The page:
GUNDAGAI mayor Ab McAlister was incandescent with rage – and rightly so.
After years of passionately defending his council from a lurking forced merger threat, the veteran councillor was now cornered like a rat in a trap.
A smoking gun report into the future of local government had just surfaced and not only was Gundagai council found to be fiscally unfit, but a merger with Tumut was recommended by the body overseeing council reform.
Despite Cr McAlister’s shock, Tuesday’s release of IPART’s findings into the state’s councils carried few real surprises.
The dogs had been barking for months that the report would pave the way for a wholesale cull of councils.
And the state government had been slowly cranking up the rhetoric around the issue in recent weeks.
Almost as predictable as the findings was the reaction to them.
Targeted councils across the Riverina described the report, variously, as a “con job”, a “kick in the guts” and a “sham”.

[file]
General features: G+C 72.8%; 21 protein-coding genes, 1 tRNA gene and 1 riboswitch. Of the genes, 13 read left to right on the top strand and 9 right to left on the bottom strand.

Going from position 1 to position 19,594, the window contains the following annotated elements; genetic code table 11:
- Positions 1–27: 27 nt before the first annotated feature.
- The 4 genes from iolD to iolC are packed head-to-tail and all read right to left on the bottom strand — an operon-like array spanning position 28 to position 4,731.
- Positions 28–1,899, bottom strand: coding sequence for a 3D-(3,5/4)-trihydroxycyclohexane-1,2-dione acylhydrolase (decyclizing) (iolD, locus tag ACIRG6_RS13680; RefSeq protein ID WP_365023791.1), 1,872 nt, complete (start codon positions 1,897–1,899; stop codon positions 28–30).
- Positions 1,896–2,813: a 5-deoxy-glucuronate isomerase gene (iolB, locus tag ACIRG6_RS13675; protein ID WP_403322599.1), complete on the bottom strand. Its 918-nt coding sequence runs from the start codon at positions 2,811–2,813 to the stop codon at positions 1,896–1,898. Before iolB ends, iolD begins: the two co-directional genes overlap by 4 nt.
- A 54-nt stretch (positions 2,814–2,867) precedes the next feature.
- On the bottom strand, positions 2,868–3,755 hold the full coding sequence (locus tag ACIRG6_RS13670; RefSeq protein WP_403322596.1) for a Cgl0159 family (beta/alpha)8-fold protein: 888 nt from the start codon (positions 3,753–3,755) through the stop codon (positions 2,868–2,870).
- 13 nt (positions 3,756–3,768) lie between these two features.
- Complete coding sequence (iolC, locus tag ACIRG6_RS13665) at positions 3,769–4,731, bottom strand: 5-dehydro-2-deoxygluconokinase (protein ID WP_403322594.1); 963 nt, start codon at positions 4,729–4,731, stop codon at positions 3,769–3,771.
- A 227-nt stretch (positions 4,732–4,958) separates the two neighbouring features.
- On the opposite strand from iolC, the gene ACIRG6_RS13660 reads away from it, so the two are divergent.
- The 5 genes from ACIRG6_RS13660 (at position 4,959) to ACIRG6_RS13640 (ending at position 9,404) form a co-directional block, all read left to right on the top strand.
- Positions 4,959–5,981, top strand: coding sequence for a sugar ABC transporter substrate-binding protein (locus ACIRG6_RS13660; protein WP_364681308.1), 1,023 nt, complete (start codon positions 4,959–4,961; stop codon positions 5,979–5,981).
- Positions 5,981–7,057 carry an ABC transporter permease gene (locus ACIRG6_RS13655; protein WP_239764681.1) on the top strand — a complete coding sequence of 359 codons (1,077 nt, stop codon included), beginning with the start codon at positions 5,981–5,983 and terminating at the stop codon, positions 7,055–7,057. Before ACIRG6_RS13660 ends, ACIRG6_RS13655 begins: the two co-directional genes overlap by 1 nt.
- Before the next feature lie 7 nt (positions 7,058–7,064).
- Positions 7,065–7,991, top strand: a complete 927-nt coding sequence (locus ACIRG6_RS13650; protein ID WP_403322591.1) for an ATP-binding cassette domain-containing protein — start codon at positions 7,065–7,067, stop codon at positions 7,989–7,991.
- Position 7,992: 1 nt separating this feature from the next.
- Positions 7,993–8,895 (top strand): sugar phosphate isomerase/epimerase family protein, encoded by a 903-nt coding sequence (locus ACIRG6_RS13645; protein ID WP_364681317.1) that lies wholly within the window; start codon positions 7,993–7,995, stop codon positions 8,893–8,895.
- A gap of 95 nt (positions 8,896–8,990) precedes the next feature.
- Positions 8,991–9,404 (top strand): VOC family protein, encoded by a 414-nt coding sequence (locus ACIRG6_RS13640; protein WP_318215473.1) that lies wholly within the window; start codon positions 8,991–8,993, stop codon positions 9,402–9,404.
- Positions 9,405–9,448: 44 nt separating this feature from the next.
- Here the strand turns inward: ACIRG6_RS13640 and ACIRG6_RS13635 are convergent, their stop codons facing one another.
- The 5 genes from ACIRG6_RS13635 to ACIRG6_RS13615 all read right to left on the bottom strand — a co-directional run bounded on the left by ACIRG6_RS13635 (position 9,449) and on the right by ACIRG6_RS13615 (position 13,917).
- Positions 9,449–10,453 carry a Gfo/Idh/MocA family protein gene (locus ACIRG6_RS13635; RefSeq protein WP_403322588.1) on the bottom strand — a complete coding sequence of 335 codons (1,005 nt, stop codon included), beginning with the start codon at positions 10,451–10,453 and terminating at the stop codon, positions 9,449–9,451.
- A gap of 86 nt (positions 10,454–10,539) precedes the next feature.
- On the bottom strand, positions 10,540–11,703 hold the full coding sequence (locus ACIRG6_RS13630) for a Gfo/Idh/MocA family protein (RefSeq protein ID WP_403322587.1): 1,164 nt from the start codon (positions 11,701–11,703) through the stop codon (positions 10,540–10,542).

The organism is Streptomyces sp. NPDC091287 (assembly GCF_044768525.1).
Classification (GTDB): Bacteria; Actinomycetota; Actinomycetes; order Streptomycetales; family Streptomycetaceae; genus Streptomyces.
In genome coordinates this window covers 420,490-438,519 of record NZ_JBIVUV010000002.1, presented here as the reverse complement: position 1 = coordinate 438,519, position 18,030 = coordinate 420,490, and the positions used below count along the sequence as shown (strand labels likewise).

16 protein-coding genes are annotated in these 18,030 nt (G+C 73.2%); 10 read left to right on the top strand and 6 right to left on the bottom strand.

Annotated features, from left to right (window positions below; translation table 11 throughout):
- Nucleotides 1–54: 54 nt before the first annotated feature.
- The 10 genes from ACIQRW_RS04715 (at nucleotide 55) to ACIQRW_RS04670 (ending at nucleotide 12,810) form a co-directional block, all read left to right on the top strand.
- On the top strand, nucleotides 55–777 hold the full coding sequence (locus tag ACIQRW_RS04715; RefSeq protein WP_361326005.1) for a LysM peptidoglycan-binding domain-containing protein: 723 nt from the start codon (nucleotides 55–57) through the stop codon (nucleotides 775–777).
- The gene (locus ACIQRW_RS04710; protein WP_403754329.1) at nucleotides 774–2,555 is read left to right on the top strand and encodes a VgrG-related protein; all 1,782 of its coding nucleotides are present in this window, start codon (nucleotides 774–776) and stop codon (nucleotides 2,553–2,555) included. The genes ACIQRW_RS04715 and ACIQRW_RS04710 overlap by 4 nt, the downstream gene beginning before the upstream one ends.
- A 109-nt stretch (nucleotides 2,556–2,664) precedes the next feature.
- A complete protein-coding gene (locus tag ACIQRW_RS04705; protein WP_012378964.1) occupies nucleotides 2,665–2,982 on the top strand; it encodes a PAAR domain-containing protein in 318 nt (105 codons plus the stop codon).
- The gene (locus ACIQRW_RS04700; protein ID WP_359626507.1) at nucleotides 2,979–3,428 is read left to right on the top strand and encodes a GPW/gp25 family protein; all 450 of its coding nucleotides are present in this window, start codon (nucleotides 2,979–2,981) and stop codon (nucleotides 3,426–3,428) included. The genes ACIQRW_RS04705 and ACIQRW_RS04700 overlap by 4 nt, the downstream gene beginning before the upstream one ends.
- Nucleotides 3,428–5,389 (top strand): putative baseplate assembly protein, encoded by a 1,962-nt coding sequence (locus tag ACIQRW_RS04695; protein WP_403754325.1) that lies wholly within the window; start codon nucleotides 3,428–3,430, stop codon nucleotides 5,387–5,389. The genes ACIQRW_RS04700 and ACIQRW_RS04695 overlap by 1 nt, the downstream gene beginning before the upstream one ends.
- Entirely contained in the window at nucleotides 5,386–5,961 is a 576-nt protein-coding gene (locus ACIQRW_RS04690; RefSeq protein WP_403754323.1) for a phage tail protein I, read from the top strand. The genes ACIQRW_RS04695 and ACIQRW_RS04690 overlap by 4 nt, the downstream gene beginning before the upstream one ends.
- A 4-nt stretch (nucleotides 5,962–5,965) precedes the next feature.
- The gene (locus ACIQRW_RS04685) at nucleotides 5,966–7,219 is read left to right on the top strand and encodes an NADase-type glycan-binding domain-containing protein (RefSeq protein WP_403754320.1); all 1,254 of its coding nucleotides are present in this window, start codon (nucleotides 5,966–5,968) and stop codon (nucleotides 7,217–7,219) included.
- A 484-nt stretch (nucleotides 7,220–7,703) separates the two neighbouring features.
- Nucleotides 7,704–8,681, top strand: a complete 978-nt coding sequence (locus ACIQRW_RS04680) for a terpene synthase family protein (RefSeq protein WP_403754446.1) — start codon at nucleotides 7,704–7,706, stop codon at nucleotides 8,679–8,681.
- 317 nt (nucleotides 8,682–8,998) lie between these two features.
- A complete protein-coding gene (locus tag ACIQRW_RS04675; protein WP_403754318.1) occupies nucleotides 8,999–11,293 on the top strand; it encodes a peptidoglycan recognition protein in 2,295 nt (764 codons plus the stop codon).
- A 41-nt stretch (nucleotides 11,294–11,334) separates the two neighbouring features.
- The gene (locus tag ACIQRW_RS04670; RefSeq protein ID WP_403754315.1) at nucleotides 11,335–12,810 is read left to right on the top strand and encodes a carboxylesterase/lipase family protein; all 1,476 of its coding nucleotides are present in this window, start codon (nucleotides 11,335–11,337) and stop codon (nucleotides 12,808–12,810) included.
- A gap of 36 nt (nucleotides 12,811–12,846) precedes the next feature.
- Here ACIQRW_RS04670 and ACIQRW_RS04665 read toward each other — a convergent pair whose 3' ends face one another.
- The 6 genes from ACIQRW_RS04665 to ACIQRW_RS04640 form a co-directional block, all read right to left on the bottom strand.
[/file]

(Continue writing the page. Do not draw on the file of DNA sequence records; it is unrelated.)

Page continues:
But the time for hand-wringing is over. Forced amalgamations are now a fait accompli.
As such, it is incumbent upon council leaders to shift their focus from defending the indefensible, to ensuring the best outcome for ratepayers.
Two-thirds of the state’s councils are haemorrhaging cash, forcing taxpayers to prop them up to the collective tune of nearly a million dollars a day. In the age of economic rationalism, it’s simply unsustainable.
Councils that have been deemed unfit for the future must focus their energy on finding a natural merger partner, much as Cootamundra and Harden have done in recent months.
IPART has found local government mergers could save ratepayers nearly $2 billion over the next 20 years, money which could be used to cut rates or provide better services.
There is no reason why a merged entity cannot deliver comparable services to a stand-alone council.
Fit for the future or stuck in the past? That’s the question small councils must confront.
If they’re not prepared to, the winds of change could soon wipe them off the map.
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